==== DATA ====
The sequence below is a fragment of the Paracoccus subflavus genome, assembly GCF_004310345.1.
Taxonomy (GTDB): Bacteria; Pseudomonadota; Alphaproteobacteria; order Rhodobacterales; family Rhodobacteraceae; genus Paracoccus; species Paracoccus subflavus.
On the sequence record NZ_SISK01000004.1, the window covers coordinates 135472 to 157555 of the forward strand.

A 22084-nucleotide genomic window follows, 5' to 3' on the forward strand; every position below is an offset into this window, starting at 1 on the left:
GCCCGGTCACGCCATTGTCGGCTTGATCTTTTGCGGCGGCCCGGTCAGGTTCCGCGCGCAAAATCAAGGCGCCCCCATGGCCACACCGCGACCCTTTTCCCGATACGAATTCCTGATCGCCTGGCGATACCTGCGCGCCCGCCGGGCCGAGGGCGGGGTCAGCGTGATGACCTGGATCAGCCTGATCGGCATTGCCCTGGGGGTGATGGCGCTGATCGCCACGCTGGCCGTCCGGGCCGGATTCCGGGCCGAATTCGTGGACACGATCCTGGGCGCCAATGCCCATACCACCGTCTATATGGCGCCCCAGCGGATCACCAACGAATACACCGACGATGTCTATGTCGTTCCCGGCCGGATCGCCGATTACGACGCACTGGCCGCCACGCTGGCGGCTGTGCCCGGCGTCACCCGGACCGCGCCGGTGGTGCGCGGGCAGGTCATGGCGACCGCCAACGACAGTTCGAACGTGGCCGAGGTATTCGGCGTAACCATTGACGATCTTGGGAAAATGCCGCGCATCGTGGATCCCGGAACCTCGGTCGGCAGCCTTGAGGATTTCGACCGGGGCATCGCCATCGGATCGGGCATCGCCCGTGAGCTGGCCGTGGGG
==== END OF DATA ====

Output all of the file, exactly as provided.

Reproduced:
The sequence below is a fragment of the Paracoccus subflavus genome, assembly GCF_004310345.1.
Taxonomy (GTDB): Bacteria; Pseudomonadota; Alphaproteobacteria; order Rhodobacterales; family Rhodobacteraceae; genus Paracoccus; species Paracoccus subflavus.
On the sequence record NZ_SISK01000004.1, the window covers coordinates 135472 to 157555 of the forward strand.

A 22084-nucleotide genomic window follows, 5' to 3' on the forward strand; every position below is an offset into this window, starting at 1 on the left:
GCCCGGTCACGCCATTGTCGGCTTGATCTTTTGCGGCGGCCCGGTCAGGTTCCGCGCGCAAAATCAAGGCGCCCCCATGGCCACACCGCGACCCTTTTCCCGATACGAATTCCTGATCGCCTGGCGATACCTGCGCGCCCGCCGGGCCGAGGGCGGGGTCAGCGTGATGACCTGGATCAGCCTGATCGGCATTGCCCTGGGGGTGATGGCGCTGATCGCCACGCTGGCCGTCCGGGCCGGATTCCGGGCCGAATTCGTGGACACGATCCTGGGCGCCAATGCCCATACCACCGTCTATATGGCGCCCCAGCGGATCACCAACGAATACACCGACGATGTCTATGTCGTTCCCGGCCGGATCGCCGATTACGACGCACTGGCCGCCACGCTGGCGGCTGTGCCCGGCGTCACCCGGACCGCGCCGGTGGTGCGCGGGCAGGTCATGGCGACCGCCAACGACAGTTCGAACGTGGCCGAGGTATTCGGCGTAACCATTGACGATCTTGGGAAAATGCCGCGCATCGTGGATCCCGGAACCTCGGTCGGCAGCCTTGAGGATTTCGACCGGGGCATCGCCATCGGATCGGGCATCGCCCGTGAGCTGGCCGTGGGG